It may be that the student was told to try to impress you that he isn't the dumbest rock in the pile and so laid it on thicker than normal. It might be hard for a normal student to find an appropriate balance if he is new to this.

Since you indicate that there would be advantages from an association with his advisor, you might want to withhold judgement until you know and observe more. One think you might want to pursue is a talk with the advisor and work in the question "Is he always like that?". You might get some insight on how the student normally behaves that might make you more or less willing to take on the task. Of course, you might also learn that the student has, indeed, thought hard and deeply about the issues before approaching you. It isn't always easy to work with a truly brilliant student, but there is something to be learned from it.

If you have won a Fields Medal (mathematics) but come up against a student who makes you feel small it can be quite a shock. (Movie Reference: Good Will Hunting)

True enough that some people play dominance games, of course.

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    I will second this thought. When I was PhD student, I sometimes felt that I had to come across as highly intelligent and superior, else professors would dismiss me as being inferior. Academia is full of posturing. As my time went on, I learned how to taper my approach and I feel that I became easier to work with. – Vladhagen Sep 21 '18 at 20:59
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    @Vladhagen that’s very interesting. For what it’s worth, let the record show that some professors intensely dislike such posturing, and would be much more inclined to like (and want to work with) a grad student who comes across as sincere, honest and curious (for example by asking many questions, including “dumb” ones) as compared to an arrogant know-it-all. – Dan Romik Sep 23 '18 at 18:49
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Academia is no different than anywhere else: it has people who are talented and pleasant to work with, but also people who are talented and less pleasant to work with, including ones with a variety of psychological issues such as a superiority complex or a patronizing/domineering attitude.

So yes, it’s normal. Your feelings of being repelled are also normal. But with that being said, I agree with Buffy that it’s very hard to judge someone’s personality based on a short encounter in what from the student’s point of view must have seemed like a delicate and fraught professional situation (unfortunately, in my experience it seems that for some grad students almost all interactions with faculty are regarded as similarly fraught). So perhaps you should give the collaboration a chance. Also, people are capable of change, and it’s quite possible that if you simply politely ask the student to refrain from telling you what you “should” do he will adjust his behavior.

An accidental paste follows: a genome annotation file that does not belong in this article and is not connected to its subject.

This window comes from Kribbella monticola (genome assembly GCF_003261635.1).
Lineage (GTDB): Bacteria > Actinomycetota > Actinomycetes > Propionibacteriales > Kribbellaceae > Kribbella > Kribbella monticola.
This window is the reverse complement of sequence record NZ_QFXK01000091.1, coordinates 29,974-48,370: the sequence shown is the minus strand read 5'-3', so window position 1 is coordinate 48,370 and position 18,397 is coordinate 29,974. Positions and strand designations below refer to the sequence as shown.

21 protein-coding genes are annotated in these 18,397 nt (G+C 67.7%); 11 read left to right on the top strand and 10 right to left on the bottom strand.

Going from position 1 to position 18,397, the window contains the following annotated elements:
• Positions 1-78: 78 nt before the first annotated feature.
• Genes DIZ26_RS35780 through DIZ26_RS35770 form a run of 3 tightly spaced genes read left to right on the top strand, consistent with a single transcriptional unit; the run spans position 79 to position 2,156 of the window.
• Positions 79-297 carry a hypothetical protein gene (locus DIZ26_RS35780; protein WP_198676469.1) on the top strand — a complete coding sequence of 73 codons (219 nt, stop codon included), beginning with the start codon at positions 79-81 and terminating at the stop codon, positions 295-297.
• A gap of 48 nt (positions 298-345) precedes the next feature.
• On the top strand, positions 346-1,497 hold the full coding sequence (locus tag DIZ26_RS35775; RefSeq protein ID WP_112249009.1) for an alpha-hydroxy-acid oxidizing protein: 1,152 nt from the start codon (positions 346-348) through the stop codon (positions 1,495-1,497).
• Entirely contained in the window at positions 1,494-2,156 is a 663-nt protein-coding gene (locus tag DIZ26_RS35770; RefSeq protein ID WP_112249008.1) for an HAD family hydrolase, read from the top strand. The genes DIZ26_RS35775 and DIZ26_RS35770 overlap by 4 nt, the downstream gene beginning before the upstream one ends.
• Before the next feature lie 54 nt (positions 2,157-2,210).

On the other hand, of course some people are simply insufferable and the pain of working with them is not worth the benefit. But I think it would be premature to decide based on the short experience you had that the student in question fits this profile.

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Unfortunately some students - sometimes gifted students - can be excited about a topic and not realize that some things they say or do come across poorly. You ought first to make sure this is not a one-off or a misunderstanding: I would quietly talk your colleague to see if he has identified this kind of behaviour with the student. You may discreetly point out to your colleagues that the “overbearing enthusiasm” (or such similar turn of phrase) of his student made you a little uncomfortable.

While you may think the student has behaved unprofessionally, make sure you yourself remain professionnal with the student. One way to do this is to communicate directly your colleague on this topic but without seeking to avoid the student if he is present or nearby. Basically, you want to make sure your discussions on this topic are perceived to be (at least initially) primarily between you and your colleague, not between you and his student.